Don’t get me wrong, I love 3d art, I really do. But after spending 7 years scouring the internet for inspiration I’ve become a little bit cynical. Now when I look at 3d art, I only see it’s flaws.
Are my renders perfect? Absolutely not. My portfolio is riddled with flaws. In fact almost every single piece of my artwork violates at least one of these ‘rules’. This article is to share what I’ve learnt as an artist and as an onlooker.
Here’s my top ten pet peeves…
1. There’s no point It doesn’t tell a story, it’s not advertising anything and it’s certainly not pretty. What exactly is the viewer getting from this? Nothing makes me close the window faster than a piece of art with no clear objective.
2. You use pre-made content Stock models are great for studios who want to save time and money by purchasing a pre-made model. But it has absolutely no place in your portfolio. Personally I find no pride in showing someone a render that I haven’t created entirely by myself, but that’s just me. If you don’t know how to model it, why not learn?
3. You’re copying something far more successful I love Wall-E as much as the next guy, but that doesn’t mean I try to mimic what a professional studio has slaved over for years on end. Why? Because unless it’s an uncanny comparison (which it won’t be) viewers will only spot its flaws.
4. You didn’t plan it on paper first It’s easy to tell when an artist failed to put their idea on paper first: it’s a confusing mess. They started with an idea, skipped the planning stage and jumped straight to their 3d program. Most artists cannot model/texture/render in 3d at the same speed as their imagination. The best thing you can do is put it on paper as soon as the idea strikes you, that way you have a reference in 2 weeks time when you’re sitting at your computer and asking, “what was I making again?”.
5. It’s cliche If I see another cave troll or big breasted warrior I’m going to puke. Be original and create something that everyone hasn’t already seen a thousand times.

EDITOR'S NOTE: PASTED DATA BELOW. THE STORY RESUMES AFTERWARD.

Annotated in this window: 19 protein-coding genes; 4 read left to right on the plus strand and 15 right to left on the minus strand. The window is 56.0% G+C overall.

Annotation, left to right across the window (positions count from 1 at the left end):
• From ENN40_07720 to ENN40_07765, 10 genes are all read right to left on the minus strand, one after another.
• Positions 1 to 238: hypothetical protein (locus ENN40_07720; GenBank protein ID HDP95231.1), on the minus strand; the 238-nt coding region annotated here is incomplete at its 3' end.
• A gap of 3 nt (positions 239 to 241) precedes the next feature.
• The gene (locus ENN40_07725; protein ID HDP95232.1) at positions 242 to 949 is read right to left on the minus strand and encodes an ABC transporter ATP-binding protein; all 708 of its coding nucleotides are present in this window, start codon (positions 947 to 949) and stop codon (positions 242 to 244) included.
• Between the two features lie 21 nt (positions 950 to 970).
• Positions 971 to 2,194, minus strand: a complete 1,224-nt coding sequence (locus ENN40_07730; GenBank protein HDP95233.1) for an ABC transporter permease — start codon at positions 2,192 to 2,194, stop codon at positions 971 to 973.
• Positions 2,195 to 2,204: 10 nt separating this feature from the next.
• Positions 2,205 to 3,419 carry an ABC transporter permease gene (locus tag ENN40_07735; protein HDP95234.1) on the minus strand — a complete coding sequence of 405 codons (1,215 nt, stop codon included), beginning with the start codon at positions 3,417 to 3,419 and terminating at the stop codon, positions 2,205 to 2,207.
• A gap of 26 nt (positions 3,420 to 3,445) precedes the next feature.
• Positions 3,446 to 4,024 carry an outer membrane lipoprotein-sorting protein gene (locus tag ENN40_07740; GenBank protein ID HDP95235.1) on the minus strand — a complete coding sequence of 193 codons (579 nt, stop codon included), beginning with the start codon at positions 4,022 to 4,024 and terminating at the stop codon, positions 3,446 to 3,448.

6. It’s a test render Hey cool, you just got your head around the new array modifier! Don’t post it on the net. Test renders are exactly that. Tests. They are a learning experience that should remain on your hard drive.
7. It’s poorly lit Let me say this once and for all: Dark is not moody. If you want to create a moody atmosphere there are plenty of ways of doing it, but making your scene dimly lit is not one of them. Pick up a copy of Jeremy Birn’s Digital Lighting and Rendering to learn how to light your scene like a pro.
8. You don’t realise it sucks No one likes receiving bad feedback on their artwork, especially after you’ve spent weeks creating it, but to tell the hundreds of posters that they “just don’t understand it” is like throwing salt on the wound. If you want to progress as an artist you need to be able to take critiques on-board and learn from your mistakes.
9. It’s boring architecture Archiviz is great skill to have under your belt. There’s a lot of work available and it pays quite well, but that doesn’t mean it has to be boring and emotionless. Read my post on 20 Architectural renders that break the mold or watch Alex Roman’s amazing short The Third and the Seventh and you’ll pick up dozens of ways to make still architecture interesting.
10. It’s overly post-processed There’s nothing wrong with fixing the colour levels or altering the contrast in Photoshop, but when you start adding filters and chromatic aberration to hide your own incompetencies there’s a problem.
Well that’s me finished, what are your pet peaves?